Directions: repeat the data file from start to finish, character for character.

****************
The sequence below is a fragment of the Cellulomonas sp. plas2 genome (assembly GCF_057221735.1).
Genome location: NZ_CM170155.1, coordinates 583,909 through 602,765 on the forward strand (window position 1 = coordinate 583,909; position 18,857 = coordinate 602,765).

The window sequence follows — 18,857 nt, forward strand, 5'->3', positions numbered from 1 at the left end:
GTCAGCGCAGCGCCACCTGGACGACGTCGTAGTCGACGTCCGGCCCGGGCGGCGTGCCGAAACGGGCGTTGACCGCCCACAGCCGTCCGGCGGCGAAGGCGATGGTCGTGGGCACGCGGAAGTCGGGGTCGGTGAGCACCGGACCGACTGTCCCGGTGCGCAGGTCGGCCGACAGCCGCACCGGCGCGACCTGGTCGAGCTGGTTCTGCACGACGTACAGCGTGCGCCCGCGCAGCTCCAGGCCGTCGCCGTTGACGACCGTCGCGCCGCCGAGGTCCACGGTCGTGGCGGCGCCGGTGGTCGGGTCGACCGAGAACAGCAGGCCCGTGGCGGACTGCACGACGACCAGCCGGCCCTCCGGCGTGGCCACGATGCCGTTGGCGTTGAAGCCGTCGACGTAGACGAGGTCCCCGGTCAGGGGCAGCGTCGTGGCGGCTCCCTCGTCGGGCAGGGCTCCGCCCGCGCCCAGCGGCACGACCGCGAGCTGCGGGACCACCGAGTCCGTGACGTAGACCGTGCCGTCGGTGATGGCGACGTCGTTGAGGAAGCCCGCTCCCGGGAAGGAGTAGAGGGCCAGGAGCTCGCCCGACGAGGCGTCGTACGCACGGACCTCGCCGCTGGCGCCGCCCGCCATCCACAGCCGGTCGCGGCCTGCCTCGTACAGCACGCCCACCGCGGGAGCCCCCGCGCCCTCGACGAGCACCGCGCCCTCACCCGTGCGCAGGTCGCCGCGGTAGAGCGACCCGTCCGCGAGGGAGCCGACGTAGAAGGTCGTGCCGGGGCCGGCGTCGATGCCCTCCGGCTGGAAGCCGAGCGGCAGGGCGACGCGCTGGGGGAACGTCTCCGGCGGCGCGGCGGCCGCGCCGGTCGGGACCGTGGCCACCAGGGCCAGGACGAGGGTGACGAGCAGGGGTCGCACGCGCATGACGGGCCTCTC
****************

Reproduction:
The sequence below is a fragment of the Cellulomonas sp. plas2 genome (assembly GCF_057221735.1).
Genome location: NZ_CM170155.1, coordinates 583,909 through 602,765 on the forward strand (window position 1 = coordinate 583,909; position 18,857 = coordinate 602,765).

The window sequence follows — 18,857 nt, forward strand, 5'->3', positions numbered from 1 at the left end:
GTCAGCGCAGCGCCACCTGGACGACGTCGTAGTCGACGTCCGGCCCGGGCGGCGTGCCGAAACGGGCGTTGACCGCCCACAGCCGTCCGGCGGCGAAGGCGATGGTCGTGGGCACGCGGAAGTCGGGGTCGGTGAGCACCGGACCGACTGTCCCGGTGCGCAGGTCGGCCGACAGCCGCACCGGCGCGACCTGGTCGAGCTGGTTCTGCACGACGTACAGCGTGCGCCCGCGCAGCTCCAGGCCGTCGCCGTTGACGACCGTCGCGCCGCCGAGGTCCACGGTCGTGGCGGCGCCGGTGGTCGGGTCGACCGAGAACAGCAGGCCCGTGGCGGACTGCACGACGACCAGCCGGCCCTCCGGCGTGGCCACGATGCCGTTGGCGTTGAAGCCGTCGACGTAGACGAGGTCCCCGGTCAGGGGCAGCGTCGTGGCGGCTCCCTCGTCGGGCAGGGCTCCGCCCGCGCCCAGCGGCACGACCGCGAGCTGCGGGACCACCGAGTCCGTGACGTAGACCGTGCCGTCGGTGATGGCGACGTCGTTGAGGAAGCCCGCTCCCGGGAAGGAGTAGAGGGCCAGGAGCTCGCCCGACGAGGCGTCGTACGCACGGACCTCGCCGCTGGCGCCGCCCGCCATCCACAGCCGGTCGCGGCCTGCCTCGTACAGCACGCCCACCGCGGGAGCCCCCGCGCCCTCGACGAGCACCGCGCCCTCACCCGTGCGCAGGTCGCCGCGGTAGAGCGACCCGTCCGCGAGGGAGCCGACGTAGAAGGTCGTGCCGGGGCCGGCGTCGATGCCCTCCGGCTGGAAGCCGAGCGGCAGGGCGACGCGCTGGGGGAACGTCTCCGGCGGCGCGGCGGCCGCGCCGGTCGGGACCGTGGCCACCAGGGCCAGGACGAGGGTGACGAGCAGGGGTCGCACGCGCATGACGGGCCTCTC